Our teeth and bones contain 99 percent of the calcium in our bodies, and the rest is dissolved in the blood. Over time, calcium can build up in various tissues in the body, and cause them to harden in a process called calcification. This can be part of normal processes in the body, but may also be a sign of a disorder.
Researcher Rhonda Prisby, an associate professor of kinesiology in the College of Nursing and Health Innovation at The University of Texas at Arlington took a close look at the blood vessels that lie in bone marrow, which can begin calcifying and turning to bone as people age. When she studied these blood vessels in detail, she found particles that were like bits of bone in the circulation, and they have sharp edges.
"By examining seemingly unrelated images and linking the details of them together, I was able to posit the presence of bone-like particles in the blood," Prisby explained. "In fact, some of the ossified particles are large enough to clog the smallest blood vessels in the vascular tree."
An amputated leg from a 68‐year‐old man, human blood samples, and rodents were all examined. The study, which suggests that these bone-like particles could be contributing to the development of diseases like heart attack, stroke and vascular calcification, has been reported in Microcirculation.
According to the Centers for Disease Control and Prevention, about 735,000 people have a heart attack every year. Heart disease is to blame for nearly one in four deaths in the United States - around 610,000 people annually. Learn more about heart disease from the videos. In the next ten years, about twenty percent of the world's population will be age 65 or older. The elderly population commonly experiences vascular calcification, and while we know it's linked to aging, the mechanisms driving the process are not well understood. This work may help us learn more.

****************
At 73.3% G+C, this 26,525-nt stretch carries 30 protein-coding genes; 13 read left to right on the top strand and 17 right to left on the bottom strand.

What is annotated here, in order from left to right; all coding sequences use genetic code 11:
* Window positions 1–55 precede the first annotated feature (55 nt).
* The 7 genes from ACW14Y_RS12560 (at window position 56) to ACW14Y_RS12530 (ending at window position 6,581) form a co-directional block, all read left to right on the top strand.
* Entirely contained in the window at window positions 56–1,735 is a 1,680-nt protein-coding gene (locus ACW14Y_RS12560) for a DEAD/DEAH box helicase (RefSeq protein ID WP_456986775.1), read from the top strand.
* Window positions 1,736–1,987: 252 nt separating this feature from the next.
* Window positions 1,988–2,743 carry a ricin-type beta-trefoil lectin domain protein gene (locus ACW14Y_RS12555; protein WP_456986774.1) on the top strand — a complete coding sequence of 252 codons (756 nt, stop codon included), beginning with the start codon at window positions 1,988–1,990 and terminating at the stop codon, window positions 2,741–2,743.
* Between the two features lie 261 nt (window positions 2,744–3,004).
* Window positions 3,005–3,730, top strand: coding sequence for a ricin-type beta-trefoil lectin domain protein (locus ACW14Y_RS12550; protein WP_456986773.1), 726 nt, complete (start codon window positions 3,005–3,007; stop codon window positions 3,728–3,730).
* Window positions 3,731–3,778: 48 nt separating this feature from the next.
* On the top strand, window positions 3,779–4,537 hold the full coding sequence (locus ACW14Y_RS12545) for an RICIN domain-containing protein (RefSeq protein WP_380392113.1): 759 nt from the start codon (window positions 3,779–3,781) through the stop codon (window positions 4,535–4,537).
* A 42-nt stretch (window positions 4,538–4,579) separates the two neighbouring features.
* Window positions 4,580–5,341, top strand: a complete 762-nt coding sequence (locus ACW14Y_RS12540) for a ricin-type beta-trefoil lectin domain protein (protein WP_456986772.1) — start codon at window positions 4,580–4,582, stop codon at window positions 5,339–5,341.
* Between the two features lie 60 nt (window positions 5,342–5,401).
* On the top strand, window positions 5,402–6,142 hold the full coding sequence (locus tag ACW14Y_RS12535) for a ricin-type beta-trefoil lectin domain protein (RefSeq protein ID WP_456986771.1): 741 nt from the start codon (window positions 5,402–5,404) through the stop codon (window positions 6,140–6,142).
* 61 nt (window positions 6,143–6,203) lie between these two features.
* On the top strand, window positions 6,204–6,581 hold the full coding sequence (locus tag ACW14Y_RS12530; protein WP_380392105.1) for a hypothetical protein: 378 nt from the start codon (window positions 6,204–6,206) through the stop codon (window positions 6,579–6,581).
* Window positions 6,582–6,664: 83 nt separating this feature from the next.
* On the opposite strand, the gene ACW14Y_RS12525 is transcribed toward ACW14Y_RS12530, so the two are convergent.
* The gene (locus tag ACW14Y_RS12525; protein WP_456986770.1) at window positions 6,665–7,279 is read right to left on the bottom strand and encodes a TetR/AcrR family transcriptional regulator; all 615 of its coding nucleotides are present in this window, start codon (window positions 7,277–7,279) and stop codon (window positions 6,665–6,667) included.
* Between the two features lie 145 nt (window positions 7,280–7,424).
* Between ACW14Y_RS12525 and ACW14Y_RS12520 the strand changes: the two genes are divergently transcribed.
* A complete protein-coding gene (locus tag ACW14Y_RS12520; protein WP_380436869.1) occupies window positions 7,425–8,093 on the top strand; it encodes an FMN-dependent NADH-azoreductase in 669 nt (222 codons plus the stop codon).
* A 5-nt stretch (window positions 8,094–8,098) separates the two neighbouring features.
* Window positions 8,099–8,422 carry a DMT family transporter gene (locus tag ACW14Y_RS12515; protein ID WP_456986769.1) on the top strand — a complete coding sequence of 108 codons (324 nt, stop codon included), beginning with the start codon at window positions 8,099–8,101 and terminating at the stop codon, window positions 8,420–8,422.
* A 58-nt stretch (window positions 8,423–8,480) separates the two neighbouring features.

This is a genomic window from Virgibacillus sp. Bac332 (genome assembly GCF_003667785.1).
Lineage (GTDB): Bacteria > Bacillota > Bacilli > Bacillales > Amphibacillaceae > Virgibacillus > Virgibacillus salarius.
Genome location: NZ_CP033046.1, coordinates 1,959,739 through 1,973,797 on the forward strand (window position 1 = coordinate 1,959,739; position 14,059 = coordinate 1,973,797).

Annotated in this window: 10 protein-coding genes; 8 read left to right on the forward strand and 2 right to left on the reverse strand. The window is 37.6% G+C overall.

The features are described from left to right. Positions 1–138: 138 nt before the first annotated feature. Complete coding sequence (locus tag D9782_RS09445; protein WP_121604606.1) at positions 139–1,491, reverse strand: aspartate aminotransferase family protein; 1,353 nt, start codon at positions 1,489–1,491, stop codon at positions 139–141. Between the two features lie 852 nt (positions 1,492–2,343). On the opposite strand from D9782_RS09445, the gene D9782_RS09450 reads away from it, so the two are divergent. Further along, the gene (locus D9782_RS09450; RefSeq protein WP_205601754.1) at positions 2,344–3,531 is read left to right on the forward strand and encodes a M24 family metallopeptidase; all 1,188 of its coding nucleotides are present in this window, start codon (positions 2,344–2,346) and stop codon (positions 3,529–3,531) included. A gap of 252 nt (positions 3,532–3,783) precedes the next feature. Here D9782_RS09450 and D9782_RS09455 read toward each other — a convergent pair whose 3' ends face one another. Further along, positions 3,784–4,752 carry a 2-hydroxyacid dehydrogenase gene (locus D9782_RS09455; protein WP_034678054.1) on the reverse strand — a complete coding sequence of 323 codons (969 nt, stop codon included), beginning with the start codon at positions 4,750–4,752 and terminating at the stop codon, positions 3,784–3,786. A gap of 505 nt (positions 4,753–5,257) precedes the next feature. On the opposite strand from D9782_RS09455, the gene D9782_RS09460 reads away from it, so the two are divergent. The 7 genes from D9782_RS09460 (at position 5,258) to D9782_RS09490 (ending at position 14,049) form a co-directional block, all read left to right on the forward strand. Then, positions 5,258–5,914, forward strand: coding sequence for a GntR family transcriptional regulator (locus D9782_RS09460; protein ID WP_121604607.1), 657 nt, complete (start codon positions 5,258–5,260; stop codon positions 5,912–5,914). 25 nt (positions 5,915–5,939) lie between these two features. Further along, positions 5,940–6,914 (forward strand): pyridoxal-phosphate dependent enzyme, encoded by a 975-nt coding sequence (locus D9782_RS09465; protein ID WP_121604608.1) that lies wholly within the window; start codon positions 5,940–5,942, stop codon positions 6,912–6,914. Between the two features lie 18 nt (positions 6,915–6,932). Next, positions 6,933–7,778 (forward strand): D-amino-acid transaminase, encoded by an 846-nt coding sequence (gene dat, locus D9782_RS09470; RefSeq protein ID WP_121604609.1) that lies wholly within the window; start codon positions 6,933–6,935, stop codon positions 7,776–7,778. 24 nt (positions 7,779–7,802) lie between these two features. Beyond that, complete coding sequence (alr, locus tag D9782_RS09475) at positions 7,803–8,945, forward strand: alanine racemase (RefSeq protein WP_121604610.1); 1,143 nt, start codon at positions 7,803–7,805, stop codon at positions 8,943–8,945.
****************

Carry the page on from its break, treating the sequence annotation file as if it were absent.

"Some of the ossified particles have sharp tips and edges that could damage the lining of blood vessels," said Prisby. "This damage could initiate events leading to atherosclerosis (plaque buildup), which can restrict blood flow over time."
Now that we know about these boney bits moving through the circulation, we can learn more about them. They may one day be useful as an early warning of disease or a target for therapeutic interventions.
"When looking for etiologies related to vascular calcification, heart attack and/or stroke, perhaps we should consider if and how ossified particles contribute to these diseases," noted Prisby. "My lab will examine these possibilities."